Revenge porn now criminalised and carries hefty fine or jail time

President Cyril Ramaphosa has signed into law the Act which criminalises revenge porn and could earn the offender a hefty fine and, or, jail time.


JOHANNESBURG – President Cyril Ramaphosa has this week signed into law the Films and Publications Amendment Act 11 of 2019 which criminalises revenge porn, amongst other offences concerning the distribution of pornographic material.

The Act aims to clamp down on the distribution of child pornography and images or videos of a sexual nature without the consent of the person featured.

Speaking to Joanne Joseph on 702, social media expert Emma Sadleir said victims may now lay criminal charges which could result in the perpetrator being imprisoned or paying a hefty fine.

“If you can’t identify who is in the content, then the sanction’s up to R150,000 fine and/or two years in prison. But if it is identifiable content, i.e. your name, or a tattoo is in it, or your face or a birthmark or something that makes the content easily identifiable then the sanction jumps to R300,000 fine and/or a four-year term of imprisonment.”

Previously those who sought legal recourse in matters concerning revenge porn would have to file a case of crimen injuria.


Sadleir has noted aspects of the amendment bill as being problematic, and defeating the purpose of what is generally thought to be a progressive piece of legislation.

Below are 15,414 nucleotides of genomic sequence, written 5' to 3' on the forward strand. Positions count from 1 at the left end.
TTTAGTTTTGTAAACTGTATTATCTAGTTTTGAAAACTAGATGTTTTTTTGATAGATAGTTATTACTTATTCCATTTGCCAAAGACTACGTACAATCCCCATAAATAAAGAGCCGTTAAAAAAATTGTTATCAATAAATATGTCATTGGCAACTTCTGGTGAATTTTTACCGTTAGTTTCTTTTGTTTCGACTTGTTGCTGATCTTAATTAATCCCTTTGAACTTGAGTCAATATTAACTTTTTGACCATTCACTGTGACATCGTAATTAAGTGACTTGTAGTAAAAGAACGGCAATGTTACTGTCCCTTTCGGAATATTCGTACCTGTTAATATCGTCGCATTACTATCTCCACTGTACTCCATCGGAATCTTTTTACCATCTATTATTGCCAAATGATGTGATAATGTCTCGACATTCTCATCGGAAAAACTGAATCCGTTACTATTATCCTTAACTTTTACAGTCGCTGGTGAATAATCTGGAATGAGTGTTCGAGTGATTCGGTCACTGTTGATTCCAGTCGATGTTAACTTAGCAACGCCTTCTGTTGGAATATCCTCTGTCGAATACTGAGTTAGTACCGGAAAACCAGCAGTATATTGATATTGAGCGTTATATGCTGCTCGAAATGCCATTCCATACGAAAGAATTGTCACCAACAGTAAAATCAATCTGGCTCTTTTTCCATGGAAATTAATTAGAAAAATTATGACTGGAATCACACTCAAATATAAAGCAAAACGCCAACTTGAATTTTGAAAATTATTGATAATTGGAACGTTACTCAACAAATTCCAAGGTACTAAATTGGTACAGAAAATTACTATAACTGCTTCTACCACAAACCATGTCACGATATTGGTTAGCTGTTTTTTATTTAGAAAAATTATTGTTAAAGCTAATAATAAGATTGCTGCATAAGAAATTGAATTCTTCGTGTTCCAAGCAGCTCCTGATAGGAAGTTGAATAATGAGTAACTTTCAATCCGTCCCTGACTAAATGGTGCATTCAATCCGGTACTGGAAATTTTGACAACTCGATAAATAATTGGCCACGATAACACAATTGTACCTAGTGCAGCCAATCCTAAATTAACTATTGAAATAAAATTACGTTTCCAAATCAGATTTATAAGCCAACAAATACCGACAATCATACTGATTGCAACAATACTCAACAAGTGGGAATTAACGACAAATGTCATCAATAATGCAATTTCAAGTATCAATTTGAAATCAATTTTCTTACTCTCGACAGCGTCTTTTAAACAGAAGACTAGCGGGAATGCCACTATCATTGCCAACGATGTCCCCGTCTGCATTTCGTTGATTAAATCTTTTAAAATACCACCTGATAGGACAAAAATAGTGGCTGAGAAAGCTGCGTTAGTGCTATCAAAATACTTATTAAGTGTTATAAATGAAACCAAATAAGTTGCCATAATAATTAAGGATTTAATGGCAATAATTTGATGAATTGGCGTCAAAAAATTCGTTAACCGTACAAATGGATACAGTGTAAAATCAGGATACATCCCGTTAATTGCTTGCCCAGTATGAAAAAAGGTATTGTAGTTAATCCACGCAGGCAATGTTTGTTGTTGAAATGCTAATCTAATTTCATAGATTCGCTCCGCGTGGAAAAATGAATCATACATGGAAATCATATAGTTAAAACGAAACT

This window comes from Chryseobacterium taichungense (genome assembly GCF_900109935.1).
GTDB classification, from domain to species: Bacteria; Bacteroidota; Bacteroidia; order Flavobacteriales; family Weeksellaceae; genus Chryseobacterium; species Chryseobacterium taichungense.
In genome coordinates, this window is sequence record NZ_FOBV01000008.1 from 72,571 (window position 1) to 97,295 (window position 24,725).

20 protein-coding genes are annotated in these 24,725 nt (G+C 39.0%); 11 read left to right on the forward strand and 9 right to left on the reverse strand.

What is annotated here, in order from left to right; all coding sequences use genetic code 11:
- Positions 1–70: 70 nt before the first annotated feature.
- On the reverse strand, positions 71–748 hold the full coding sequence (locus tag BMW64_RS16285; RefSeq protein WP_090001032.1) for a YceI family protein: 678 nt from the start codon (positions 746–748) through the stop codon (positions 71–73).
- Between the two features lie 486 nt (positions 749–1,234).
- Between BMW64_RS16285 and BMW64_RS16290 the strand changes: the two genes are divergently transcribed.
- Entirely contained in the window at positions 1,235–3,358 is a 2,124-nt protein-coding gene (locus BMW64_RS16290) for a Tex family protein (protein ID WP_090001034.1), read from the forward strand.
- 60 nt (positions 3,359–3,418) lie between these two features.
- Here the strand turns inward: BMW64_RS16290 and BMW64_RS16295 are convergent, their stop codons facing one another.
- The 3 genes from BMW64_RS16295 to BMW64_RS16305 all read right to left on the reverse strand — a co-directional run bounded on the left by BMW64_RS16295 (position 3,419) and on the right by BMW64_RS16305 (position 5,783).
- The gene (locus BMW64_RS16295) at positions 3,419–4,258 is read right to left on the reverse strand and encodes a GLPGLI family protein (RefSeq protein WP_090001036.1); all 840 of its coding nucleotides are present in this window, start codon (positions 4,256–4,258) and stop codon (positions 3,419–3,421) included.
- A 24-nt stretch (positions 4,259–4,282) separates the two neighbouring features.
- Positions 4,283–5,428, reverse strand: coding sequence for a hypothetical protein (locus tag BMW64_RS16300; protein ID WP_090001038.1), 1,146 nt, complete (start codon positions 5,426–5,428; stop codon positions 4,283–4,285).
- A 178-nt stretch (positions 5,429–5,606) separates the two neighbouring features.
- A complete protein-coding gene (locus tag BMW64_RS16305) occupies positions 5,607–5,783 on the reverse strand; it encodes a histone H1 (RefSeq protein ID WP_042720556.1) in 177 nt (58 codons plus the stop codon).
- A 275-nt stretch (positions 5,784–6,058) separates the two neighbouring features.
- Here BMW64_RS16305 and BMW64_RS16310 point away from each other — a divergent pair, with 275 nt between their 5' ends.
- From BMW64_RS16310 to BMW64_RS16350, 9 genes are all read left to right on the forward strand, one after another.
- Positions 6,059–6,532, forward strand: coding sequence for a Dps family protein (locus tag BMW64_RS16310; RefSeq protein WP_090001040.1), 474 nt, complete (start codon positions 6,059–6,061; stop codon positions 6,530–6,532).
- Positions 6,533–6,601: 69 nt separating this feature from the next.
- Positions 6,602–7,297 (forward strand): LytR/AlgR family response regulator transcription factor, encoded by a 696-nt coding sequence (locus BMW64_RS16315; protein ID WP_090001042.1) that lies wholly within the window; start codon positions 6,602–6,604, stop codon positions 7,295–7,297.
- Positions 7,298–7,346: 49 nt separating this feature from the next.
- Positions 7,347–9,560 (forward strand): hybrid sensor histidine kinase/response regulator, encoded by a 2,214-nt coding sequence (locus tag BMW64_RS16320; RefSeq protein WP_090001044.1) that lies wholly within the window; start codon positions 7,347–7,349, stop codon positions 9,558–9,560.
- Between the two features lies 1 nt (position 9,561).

She said, for example, the definition of the word ‘private’ makes it difficult for someone who has initially shared an image with a specific recipient to seek recourse when that same image is further distributed without the sender’s consent.

“The definition of ‘private’ was ‘something that was not ordinarily seen in public'. In this most recent version they’ve changed the definition to ‘something that is not intended to be seen by others’".

That worries me greatly because if I am involved in sexting and I take picture of myself naked and I send it to my boyfriend, then I have intended in capturing that photo for it to be seen by others. If he sends it on, I wouldn’t be able to rely on the law because I did intend for somebody else to see it.”

Sadleir said though she knows it wasn’t the intention of the legislatures, she describes this as “legislated victim shaming”.

She said she is also concerned that the perpetrators may hide behind the portion of the Act which requires demonstration of intent to do harm, as not all distribution of offensive material is done with the sole intent to do harm.